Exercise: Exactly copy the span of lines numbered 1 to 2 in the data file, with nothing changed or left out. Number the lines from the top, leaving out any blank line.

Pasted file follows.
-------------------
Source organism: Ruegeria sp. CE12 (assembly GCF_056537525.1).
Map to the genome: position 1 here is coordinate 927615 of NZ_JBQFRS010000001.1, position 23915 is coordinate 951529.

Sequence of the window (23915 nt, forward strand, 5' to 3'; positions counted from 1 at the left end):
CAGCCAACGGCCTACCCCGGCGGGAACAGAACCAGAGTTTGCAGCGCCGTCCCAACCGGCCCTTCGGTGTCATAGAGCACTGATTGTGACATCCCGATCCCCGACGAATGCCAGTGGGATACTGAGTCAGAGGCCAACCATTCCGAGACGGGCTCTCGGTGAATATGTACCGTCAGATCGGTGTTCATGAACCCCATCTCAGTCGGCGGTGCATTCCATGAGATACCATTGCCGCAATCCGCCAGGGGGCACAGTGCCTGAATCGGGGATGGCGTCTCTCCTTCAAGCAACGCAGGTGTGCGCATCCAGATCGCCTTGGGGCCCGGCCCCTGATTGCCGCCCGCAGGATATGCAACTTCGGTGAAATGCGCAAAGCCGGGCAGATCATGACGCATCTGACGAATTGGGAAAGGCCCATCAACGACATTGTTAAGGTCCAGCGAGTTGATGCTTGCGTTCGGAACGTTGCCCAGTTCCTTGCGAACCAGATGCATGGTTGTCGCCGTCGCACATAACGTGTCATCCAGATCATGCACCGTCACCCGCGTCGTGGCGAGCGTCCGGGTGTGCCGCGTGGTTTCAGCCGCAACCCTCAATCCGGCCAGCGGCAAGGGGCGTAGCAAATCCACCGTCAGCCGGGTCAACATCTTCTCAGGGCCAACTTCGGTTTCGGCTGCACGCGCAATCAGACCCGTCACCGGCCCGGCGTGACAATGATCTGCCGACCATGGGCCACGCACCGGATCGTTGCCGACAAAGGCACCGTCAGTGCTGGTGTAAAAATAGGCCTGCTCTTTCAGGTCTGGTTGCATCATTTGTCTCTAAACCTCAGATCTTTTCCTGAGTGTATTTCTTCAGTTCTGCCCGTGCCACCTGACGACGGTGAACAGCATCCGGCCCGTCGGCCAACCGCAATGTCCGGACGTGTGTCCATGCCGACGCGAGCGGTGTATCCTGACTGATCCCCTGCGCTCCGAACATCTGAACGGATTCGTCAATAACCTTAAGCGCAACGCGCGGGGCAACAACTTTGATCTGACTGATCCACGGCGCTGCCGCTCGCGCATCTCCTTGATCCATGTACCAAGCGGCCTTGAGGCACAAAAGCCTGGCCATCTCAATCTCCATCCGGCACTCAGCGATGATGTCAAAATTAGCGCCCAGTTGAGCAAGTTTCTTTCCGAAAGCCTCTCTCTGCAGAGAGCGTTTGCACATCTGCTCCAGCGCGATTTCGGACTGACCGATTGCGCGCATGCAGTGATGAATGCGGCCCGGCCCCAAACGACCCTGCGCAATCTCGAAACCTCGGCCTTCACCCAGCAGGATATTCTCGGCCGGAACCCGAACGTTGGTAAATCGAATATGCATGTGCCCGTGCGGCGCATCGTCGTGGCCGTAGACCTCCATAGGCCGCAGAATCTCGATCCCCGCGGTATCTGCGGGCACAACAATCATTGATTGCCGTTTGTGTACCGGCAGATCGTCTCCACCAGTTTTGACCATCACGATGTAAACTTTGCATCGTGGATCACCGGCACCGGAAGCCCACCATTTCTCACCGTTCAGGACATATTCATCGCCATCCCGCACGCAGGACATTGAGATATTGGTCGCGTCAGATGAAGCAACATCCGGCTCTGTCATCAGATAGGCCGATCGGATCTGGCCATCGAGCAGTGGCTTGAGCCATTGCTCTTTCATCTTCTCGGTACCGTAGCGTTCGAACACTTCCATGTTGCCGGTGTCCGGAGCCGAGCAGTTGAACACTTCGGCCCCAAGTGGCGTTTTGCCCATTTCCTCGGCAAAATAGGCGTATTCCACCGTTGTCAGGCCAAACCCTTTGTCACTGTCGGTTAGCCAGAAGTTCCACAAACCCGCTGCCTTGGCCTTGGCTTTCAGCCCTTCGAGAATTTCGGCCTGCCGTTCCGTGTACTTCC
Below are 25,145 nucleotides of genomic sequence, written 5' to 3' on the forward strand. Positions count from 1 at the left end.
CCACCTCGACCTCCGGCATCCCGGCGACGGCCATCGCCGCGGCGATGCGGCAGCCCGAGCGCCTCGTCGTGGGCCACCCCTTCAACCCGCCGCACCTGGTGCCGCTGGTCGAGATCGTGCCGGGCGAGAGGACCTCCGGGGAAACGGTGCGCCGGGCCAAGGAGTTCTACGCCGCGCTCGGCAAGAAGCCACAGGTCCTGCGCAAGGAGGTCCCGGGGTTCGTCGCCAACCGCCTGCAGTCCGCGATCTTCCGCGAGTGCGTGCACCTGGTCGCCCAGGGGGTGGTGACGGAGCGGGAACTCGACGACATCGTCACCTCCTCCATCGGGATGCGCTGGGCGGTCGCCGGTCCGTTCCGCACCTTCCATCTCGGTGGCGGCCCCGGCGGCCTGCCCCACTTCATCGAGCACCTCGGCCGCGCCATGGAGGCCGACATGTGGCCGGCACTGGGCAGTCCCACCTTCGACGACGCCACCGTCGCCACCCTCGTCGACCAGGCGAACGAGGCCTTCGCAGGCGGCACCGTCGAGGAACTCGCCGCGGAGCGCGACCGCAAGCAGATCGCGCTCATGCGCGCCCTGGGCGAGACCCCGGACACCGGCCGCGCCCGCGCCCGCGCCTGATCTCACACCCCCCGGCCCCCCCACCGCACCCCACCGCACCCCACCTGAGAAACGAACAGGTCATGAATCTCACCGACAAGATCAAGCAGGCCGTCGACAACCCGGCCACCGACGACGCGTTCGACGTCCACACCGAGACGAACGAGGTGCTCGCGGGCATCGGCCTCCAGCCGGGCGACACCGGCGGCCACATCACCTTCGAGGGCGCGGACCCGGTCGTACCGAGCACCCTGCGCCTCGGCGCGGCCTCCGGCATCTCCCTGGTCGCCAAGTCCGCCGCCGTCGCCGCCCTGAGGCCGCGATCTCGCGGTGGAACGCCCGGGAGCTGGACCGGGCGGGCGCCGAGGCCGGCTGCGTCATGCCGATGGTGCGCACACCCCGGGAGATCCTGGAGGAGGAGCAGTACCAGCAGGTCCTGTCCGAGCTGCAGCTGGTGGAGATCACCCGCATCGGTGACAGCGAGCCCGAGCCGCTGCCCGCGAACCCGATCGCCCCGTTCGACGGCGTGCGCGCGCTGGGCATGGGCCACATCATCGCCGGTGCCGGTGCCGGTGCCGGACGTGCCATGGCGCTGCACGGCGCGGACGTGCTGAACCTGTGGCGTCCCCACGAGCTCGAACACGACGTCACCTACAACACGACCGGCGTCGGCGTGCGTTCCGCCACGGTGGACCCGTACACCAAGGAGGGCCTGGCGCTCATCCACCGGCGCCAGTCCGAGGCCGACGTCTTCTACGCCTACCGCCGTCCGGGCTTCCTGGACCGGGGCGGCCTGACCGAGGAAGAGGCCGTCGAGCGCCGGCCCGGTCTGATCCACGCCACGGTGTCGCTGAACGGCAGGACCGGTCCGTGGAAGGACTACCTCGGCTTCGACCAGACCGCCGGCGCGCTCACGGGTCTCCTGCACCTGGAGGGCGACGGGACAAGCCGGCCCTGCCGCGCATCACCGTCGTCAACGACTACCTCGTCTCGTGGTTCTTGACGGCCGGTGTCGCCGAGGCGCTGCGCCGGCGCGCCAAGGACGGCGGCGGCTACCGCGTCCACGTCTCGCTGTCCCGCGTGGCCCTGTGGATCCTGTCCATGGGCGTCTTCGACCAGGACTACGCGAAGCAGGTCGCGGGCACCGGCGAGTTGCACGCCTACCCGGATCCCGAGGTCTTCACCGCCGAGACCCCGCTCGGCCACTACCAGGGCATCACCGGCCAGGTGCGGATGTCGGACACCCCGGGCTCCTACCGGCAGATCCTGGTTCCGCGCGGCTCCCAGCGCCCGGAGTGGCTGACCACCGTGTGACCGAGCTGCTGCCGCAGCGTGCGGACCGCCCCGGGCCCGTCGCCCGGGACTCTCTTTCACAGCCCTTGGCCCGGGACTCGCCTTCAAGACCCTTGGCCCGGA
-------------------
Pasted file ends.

Source organism: Ruegeria sp. CE12 (assembly GCF_056537525.1).
Map to the genome: position 1 here is coordinate 927615 of NZ_JBQFRS010000001.1, position 23915 is coordinate 951529.